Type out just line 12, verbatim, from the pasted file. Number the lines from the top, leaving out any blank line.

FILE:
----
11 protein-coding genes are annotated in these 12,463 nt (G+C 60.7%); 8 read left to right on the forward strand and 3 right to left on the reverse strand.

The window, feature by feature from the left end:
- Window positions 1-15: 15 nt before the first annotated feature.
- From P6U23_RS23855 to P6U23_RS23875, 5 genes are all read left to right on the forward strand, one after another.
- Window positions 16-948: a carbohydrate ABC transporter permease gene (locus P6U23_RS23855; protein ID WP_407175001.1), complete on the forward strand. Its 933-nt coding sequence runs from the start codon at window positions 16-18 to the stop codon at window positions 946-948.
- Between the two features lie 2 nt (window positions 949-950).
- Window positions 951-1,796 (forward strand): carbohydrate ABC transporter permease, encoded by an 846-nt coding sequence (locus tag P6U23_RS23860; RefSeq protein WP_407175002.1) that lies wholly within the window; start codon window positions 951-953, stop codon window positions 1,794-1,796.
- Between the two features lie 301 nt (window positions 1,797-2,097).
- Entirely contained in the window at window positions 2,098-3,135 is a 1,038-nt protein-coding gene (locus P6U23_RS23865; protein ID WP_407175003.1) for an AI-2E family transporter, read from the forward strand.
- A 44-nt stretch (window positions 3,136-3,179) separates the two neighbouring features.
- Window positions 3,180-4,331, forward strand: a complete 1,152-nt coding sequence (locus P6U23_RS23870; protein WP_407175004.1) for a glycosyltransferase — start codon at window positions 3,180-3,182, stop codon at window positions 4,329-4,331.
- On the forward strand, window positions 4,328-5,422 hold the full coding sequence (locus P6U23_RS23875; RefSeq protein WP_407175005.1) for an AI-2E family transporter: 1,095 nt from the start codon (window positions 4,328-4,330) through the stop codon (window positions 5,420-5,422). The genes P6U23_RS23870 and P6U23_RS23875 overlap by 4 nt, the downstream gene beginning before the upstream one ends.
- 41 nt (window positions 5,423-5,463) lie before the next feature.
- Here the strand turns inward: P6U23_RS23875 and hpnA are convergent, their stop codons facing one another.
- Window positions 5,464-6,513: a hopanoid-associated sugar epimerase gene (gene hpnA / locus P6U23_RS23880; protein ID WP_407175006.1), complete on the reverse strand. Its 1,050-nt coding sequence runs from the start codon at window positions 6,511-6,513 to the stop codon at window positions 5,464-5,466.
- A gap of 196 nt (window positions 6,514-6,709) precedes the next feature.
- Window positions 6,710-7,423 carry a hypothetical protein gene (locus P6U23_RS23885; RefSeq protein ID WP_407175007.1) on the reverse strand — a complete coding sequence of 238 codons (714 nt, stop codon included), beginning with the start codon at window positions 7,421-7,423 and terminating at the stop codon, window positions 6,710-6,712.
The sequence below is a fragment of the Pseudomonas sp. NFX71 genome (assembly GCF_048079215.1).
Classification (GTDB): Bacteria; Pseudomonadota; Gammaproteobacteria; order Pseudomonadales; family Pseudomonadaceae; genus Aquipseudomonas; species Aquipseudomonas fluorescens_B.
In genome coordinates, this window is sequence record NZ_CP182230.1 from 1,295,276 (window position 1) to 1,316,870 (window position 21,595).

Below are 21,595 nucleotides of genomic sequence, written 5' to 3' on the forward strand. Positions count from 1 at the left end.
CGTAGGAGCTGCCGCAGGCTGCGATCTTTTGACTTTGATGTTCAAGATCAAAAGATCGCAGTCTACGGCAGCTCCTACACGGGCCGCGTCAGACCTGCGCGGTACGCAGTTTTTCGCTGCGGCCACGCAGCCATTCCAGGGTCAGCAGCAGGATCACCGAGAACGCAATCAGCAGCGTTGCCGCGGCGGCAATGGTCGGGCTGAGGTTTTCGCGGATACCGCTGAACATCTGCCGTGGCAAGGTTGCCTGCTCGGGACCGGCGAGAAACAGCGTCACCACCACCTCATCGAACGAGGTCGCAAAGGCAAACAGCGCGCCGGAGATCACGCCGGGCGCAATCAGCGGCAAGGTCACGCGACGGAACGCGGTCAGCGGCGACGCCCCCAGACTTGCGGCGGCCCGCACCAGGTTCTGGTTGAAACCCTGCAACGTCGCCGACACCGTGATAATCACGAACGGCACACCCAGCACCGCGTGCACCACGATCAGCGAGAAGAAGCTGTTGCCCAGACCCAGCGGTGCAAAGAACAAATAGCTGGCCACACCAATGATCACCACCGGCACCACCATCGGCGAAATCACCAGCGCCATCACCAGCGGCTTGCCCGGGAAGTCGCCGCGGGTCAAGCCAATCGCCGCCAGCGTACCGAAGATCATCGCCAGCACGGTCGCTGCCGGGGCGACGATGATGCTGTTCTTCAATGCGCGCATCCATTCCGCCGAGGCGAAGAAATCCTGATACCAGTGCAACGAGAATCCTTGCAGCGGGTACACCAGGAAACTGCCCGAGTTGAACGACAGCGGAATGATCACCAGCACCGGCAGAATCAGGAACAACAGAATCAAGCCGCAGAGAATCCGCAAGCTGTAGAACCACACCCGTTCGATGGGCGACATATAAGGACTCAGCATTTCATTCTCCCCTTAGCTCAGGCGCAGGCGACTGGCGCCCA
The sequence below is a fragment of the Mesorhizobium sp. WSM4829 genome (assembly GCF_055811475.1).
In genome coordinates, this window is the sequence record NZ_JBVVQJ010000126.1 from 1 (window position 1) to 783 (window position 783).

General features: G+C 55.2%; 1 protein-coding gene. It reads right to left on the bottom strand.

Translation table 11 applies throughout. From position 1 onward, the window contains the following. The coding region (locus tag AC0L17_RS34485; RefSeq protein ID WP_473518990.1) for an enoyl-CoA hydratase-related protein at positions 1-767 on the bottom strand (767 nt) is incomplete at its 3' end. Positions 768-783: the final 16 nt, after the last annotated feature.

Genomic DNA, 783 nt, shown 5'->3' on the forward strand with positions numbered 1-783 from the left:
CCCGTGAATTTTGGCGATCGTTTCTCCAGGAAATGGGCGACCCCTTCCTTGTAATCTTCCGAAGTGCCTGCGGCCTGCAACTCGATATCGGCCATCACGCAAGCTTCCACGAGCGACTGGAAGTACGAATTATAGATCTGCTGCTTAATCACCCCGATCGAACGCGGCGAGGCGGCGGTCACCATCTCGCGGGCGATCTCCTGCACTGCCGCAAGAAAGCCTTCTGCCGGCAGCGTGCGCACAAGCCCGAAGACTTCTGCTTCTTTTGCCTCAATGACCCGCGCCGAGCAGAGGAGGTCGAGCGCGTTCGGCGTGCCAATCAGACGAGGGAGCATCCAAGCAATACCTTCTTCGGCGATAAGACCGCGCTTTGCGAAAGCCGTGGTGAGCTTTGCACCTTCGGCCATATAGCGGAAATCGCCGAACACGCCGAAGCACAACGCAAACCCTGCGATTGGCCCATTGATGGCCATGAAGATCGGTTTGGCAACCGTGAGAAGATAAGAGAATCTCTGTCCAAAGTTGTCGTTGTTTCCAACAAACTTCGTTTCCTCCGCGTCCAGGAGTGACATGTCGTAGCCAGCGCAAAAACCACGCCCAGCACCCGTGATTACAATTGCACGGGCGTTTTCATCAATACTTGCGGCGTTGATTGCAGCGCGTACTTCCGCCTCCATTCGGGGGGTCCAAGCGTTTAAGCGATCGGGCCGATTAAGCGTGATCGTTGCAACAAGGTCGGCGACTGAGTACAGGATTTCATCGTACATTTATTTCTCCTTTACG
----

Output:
- On the forward strand, window positions 4,328-5,422 hold the full coding sequence (locus P6U23_RS23875; RefSeq protein WP_407175005.1) for an AI-2E family transporter: 1,095 nt from the start codon (window positions 4,328-4,330) through the stop codon (window positions 5,420-5,422). The genes P6U23_RS23870 and P6U23_RS23875 overlap by 4 nt, the downstream gene beginning before the upstream one ends.